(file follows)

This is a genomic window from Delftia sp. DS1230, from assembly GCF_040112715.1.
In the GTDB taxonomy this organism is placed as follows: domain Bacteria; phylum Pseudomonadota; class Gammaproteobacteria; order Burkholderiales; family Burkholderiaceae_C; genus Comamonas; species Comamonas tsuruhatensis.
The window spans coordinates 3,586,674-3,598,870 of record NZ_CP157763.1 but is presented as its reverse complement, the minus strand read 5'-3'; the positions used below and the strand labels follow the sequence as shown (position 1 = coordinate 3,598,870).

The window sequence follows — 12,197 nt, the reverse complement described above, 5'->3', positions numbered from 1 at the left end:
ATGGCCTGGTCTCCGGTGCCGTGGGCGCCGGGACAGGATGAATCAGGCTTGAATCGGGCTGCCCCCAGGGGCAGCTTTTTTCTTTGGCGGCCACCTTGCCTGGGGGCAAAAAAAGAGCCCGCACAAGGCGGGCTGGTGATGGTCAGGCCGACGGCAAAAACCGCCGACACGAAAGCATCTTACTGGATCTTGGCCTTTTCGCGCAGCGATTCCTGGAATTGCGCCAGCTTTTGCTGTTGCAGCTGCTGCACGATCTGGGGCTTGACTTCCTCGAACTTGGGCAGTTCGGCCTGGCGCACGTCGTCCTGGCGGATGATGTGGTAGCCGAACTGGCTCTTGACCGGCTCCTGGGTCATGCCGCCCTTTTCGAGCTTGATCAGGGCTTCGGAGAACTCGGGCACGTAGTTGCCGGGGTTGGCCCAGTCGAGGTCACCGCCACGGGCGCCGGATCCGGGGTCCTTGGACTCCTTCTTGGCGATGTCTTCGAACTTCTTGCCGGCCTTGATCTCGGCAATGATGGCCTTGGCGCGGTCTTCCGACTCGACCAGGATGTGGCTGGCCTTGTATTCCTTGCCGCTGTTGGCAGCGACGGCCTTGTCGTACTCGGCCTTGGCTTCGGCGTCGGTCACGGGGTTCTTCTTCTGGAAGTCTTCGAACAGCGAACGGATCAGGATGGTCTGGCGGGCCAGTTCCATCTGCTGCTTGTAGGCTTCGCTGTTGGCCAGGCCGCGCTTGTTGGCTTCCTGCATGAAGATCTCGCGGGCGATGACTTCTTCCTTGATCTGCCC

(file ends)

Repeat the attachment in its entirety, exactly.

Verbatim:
This is a genomic window from Delftia sp. DS1230, from assembly GCF_040112715.1.
In the GTDB taxonomy this organism is placed as follows: domain Bacteria; phylum Pseudomonadota; class Gammaproteobacteria; order Burkholderiales; family Burkholderiaceae_C; genus Comamonas; species Comamonas tsuruhatensis.
The window spans coordinates 3,586,674-3,598,870 of record NZ_CP157763.1 but is presented as its reverse complement, the minus strand read 5'-3'; the positions used below and the strand labels follow the sequence as shown (position 1 = coordinate 3,598,870).

The window sequence follows — 12,197 nt, the reverse complement described above, 5'->3', positions numbered from 1 at the left end:
ATGGCCTGGTCTCCGGTGCCGTGGGCGCCGGGACAGGATGAATCAGGCTTGAATCGGGCTGCCCCCAGGGGCAGCTTTTTTCTTTGGCGGCCACCTTGCCTGGGGGCAAAAAAAGAGCCCGCACAAGGCGGGCTGGTGATGGTCAGGCCGACGGCAAAAACCGCCGACACGAAAGCATCTTACTGGATCTTGGCCTTTTCGCGCAGCGATTCCTGGAATTGCGCCAGCTTTTGCTGTTGCAGCTGCTGCACGATCTGGGGCTTGACTTCCTCGAACTTGGGCAGTTCGGCCTGGCGCACGTCGTCCTGGCGGATGATGTGGTAGCCGAACTGGCTCTTGACCGGCTCCTGGGTCATGCCGCCCTTTTCGAGCTTGATCAGGGCTTCGGAGAACTCGGGCACGTAGTTGCCGGGGTTGGCCCAGTCGAGGTCACCGCCACGGGCGCCGGATCCGGGGTCCTTGGACTCCTTCTTGGCGATGTCTTCGAACTTCTTGCCGGCCTTGATCTCGGCAATGATGGCCTTGGCGCGGTCTTCCGACTCGACCAGGATGTGGCTGGCCTTGTATTCCTTGCCGCTGTTGGCAGCGACGGCCTTGTCGTACTCGGCCTTGGCTTCGGCGTCGGTCACGGGGTTCTTCTTCTGGAAGTCTTCGAACAGCGAACGGATCAGGATGGTCTGGCGGGCCAGTTCCATCTGCTGCTTGTAGGCTTCGCTGTTGGCCAGGCCGCGCTTGTTGGCTTCCTGCATGAAGATCTCGCGGGCGATGACTTCTTCCTTGATCTGCCC